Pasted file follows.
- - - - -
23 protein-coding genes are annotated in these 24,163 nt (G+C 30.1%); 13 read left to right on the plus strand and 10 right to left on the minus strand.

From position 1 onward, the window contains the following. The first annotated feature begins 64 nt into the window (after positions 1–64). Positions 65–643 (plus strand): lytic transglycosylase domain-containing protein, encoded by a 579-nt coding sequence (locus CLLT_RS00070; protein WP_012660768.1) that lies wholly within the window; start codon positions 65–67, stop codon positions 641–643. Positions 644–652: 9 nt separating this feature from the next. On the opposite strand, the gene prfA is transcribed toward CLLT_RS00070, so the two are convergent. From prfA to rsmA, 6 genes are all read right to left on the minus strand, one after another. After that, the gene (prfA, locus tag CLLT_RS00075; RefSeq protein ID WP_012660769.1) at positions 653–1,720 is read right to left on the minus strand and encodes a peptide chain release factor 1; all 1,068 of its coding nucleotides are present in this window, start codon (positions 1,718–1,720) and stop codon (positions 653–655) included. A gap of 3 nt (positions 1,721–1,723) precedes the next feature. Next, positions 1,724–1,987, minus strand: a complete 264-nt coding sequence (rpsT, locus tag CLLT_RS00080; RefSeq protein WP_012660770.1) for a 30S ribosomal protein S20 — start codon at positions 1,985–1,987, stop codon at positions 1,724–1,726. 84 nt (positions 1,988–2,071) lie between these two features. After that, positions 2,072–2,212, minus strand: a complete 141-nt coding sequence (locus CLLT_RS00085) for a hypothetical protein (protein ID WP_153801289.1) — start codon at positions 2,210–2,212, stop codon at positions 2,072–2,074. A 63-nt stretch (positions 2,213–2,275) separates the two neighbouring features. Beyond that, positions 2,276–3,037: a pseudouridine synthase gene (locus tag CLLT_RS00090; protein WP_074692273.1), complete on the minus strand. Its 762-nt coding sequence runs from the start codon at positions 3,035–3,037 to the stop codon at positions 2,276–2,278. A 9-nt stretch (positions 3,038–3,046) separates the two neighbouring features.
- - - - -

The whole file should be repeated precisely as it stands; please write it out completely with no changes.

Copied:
23 protein-coding genes are annotated in these 24,163 nt (G+C 30.1%); 13 read left to right on the plus strand and 10 right to left on the minus strand.

From position 1 onward, the window contains the following. The first annotated feature begins 64 nt into the window (after positions 1–64). Positions 65–643 (plus strand): lytic transglycosylase domain-containing protein, encoded by a 579-nt coding sequence (locus CLLT_RS00070; protein WP_012660768.1) that lies wholly within the window; start codon positions 65–67, stop codon positions 641–643. Positions 644–652: 9 nt separating this feature from the next. On the opposite strand, the gene prfA is transcribed toward CLLT_RS00070, so the two are convergent. From prfA to rsmA, 6 genes are all read right to left on the minus strand, one after another. After that, the gene (prfA, locus tag CLLT_RS00075; RefSeq protein ID WP_012660769.1) at positions 653–1,720 is read right to left on the minus strand and encodes a peptide chain release factor 1; all 1,068 of its coding nucleotides are present in this window, start codon (positions 1,718–1,720) and stop codon (positions 653–655) included. A gap of 3 nt (positions 1,721–1,723) precedes the next feature. Next, positions 1,724–1,987, minus strand: a complete 264-nt coding sequence (rpsT, locus tag CLLT_RS00080; RefSeq protein WP_012660770.1) for a 30S ribosomal protein S20 — start codon at positions 1,985–1,987, stop codon at positions 1,724–1,726. 84 nt (positions 1,988–2,071) lie between these two features. After that, positions 2,072–2,212, minus strand: a complete 141-nt coding sequence (locus CLLT_RS00085) for a hypothetical protein (protein ID WP_153801289.1) — start codon at positions 2,210–2,212, stop codon at positions 2,072–2,074. A 63-nt stretch (positions 2,213–2,275) separates the two neighbouring features. Beyond that, positions 2,276–3,037: a pseudouridine synthase gene (locus tag CLLT_RS00090; protein WP_074692273.1), complete on the minus strand. Its 762-nt coding sequence runs from the start codon at positions 3,035–3,037 to the stop codon at positions 2,276–2,278. A 9-nt stretch (positions 3,038–3,046) separates the two neighbouring features.